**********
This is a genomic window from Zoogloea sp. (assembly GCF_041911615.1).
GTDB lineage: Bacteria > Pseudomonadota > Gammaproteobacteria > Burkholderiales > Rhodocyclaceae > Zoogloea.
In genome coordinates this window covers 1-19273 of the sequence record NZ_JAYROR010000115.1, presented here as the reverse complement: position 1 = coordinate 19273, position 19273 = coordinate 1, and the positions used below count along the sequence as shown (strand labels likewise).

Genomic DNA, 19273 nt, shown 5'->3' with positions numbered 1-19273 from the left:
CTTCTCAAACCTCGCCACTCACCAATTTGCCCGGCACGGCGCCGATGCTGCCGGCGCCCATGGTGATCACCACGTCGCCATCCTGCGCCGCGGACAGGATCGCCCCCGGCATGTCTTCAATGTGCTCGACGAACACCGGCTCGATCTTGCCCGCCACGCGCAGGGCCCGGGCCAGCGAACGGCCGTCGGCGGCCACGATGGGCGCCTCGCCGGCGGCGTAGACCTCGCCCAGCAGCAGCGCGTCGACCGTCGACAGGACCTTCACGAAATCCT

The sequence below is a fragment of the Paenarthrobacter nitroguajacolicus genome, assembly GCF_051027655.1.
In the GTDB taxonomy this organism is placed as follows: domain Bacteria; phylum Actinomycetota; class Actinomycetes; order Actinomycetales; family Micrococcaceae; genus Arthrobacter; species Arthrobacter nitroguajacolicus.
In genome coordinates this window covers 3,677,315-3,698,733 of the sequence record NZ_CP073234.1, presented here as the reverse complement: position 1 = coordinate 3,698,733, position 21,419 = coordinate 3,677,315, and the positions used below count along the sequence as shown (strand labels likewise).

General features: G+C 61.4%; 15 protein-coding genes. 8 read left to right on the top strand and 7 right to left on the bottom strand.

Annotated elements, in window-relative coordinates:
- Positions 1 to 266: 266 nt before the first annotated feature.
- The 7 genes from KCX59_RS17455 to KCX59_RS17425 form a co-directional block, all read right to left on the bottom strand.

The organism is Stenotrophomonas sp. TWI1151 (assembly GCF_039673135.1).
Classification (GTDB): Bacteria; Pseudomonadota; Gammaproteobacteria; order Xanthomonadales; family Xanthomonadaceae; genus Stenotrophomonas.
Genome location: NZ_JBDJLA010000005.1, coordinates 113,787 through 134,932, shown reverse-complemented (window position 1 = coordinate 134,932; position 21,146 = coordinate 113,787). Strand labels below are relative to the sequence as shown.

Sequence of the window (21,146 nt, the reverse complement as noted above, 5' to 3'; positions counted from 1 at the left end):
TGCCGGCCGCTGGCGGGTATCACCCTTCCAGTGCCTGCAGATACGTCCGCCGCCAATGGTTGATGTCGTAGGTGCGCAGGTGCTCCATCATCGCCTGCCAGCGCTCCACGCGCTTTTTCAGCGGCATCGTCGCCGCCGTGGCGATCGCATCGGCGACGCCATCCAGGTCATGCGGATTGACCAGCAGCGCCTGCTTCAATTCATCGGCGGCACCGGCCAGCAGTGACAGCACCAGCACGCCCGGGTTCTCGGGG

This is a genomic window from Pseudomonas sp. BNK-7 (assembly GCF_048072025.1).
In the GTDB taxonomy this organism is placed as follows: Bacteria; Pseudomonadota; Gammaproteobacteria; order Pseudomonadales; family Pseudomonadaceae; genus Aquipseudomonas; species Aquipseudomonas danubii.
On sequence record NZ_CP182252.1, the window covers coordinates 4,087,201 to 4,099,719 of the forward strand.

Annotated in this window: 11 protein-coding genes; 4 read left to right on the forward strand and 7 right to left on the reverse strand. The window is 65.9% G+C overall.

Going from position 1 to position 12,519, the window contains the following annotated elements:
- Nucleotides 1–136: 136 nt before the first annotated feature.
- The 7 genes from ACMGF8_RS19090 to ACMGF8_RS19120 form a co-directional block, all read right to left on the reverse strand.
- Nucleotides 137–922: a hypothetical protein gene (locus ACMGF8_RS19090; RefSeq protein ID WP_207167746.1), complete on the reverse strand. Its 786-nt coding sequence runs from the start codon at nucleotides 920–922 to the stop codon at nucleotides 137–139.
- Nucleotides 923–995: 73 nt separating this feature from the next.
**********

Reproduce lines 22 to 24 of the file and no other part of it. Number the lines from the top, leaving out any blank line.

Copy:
Going from position 1 to position 12,519, the window contains the following annotated elements:
- Nucleotides 1–136: 136 nt before the first annotated feature.
- The 7 genes from ACMGF8_RS19090 to ACMGF8_RS19120 form a co-directional block, all read right to left on the reverse strand.